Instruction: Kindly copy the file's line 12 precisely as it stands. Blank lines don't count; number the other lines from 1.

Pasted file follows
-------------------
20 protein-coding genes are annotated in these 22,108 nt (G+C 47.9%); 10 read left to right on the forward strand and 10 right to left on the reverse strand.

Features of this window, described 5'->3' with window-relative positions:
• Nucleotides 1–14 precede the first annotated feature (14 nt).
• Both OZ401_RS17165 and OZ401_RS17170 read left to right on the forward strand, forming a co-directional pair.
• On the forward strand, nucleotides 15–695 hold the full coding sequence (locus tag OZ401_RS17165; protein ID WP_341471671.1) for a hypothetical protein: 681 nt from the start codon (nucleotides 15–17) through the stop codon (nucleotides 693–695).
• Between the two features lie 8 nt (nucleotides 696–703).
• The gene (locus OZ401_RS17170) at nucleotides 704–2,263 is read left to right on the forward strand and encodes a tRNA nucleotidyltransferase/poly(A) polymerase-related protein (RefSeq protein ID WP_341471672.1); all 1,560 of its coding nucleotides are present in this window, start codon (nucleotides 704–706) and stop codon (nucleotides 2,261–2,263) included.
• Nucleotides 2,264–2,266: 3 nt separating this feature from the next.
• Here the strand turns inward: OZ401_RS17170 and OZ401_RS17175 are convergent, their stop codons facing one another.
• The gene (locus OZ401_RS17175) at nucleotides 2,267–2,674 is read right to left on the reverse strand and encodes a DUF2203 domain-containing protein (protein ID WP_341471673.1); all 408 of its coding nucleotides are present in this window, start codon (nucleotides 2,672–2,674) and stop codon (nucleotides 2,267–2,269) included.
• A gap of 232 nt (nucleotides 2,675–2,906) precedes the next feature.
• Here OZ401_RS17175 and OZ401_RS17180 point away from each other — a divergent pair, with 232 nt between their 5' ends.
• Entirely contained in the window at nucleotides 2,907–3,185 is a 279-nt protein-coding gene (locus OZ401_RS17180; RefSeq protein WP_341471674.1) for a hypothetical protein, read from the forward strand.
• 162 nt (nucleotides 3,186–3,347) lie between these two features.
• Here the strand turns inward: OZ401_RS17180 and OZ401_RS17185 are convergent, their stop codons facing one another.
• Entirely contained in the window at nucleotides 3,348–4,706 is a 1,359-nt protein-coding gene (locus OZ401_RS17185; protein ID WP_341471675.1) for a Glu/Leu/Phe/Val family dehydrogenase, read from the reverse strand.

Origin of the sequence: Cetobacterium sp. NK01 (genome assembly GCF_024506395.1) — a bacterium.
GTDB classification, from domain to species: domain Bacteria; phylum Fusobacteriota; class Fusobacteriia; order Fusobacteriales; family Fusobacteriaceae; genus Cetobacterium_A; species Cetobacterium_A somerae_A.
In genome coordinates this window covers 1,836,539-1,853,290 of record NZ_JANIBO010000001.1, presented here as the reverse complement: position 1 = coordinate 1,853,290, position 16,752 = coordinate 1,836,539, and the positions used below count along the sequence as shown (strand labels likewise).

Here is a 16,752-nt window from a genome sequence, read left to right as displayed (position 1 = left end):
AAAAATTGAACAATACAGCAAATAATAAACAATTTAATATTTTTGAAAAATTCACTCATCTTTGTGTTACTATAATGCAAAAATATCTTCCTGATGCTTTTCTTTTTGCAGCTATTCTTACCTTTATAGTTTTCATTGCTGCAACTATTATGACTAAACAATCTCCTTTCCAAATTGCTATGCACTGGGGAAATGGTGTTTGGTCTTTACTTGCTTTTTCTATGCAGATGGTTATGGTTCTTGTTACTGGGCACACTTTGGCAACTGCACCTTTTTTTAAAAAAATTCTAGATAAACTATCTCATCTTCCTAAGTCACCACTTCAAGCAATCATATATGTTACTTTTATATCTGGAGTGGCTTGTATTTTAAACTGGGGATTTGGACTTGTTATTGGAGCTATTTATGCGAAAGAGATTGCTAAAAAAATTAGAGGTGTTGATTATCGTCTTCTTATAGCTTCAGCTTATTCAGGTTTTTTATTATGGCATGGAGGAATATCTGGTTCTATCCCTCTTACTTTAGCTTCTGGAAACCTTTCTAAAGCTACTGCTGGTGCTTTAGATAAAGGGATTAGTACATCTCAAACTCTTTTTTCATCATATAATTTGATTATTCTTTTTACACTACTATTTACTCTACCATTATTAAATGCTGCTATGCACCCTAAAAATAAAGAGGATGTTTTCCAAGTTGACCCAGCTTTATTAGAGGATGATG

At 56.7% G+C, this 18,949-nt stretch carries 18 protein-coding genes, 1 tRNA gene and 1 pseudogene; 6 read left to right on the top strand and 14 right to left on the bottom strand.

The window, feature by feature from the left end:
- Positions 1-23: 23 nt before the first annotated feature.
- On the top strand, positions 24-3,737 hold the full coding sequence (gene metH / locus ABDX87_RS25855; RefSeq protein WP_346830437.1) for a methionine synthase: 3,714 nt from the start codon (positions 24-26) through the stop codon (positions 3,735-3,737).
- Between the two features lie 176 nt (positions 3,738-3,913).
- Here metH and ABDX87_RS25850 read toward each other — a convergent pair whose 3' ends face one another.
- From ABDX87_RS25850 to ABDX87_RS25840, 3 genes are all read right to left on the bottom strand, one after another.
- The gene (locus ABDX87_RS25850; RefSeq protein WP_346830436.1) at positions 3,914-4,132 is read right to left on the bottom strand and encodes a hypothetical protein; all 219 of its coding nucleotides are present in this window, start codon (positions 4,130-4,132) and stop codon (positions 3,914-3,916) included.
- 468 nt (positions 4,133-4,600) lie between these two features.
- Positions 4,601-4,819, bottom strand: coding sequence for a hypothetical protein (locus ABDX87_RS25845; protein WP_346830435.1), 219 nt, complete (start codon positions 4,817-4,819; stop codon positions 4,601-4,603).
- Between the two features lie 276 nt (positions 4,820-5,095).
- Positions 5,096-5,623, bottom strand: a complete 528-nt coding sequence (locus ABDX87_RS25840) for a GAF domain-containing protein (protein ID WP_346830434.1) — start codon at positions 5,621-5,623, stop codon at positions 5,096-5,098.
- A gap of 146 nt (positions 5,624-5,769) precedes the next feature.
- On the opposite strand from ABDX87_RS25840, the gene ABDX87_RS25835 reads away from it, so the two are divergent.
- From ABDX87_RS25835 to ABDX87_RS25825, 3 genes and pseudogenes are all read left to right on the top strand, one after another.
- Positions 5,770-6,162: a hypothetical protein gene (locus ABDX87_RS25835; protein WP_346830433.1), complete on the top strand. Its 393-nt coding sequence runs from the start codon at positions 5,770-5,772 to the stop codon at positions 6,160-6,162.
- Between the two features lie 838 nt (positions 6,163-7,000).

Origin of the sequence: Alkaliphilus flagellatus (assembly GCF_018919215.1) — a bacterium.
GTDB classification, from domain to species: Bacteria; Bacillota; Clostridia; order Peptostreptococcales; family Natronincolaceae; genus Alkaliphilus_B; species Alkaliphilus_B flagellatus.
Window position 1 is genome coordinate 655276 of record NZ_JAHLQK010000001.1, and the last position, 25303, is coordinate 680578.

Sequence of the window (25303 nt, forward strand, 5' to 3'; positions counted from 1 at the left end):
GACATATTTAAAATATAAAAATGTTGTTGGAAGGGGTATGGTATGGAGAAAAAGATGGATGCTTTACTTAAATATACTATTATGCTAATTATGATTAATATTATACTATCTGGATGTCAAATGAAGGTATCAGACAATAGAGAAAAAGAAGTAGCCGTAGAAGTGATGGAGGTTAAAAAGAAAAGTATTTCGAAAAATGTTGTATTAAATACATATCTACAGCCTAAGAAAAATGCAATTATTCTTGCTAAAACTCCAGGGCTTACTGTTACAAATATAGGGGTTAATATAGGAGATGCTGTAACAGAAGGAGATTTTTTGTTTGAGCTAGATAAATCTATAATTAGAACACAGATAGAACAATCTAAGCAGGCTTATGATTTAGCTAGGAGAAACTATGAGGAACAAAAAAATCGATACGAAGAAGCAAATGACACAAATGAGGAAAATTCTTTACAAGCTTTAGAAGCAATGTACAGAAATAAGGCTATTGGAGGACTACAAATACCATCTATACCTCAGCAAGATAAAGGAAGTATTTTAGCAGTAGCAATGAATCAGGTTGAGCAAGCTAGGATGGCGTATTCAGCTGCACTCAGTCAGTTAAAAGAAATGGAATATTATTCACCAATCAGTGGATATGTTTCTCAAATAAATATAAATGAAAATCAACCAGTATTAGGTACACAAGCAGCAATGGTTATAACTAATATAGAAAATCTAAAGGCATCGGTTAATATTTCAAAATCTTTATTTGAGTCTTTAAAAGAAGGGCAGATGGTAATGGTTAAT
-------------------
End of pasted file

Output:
• Here OZ401_RS17175 and OZ401_RS17180 point away from each other — a divergent pair, with 232 nt between their 5' ends.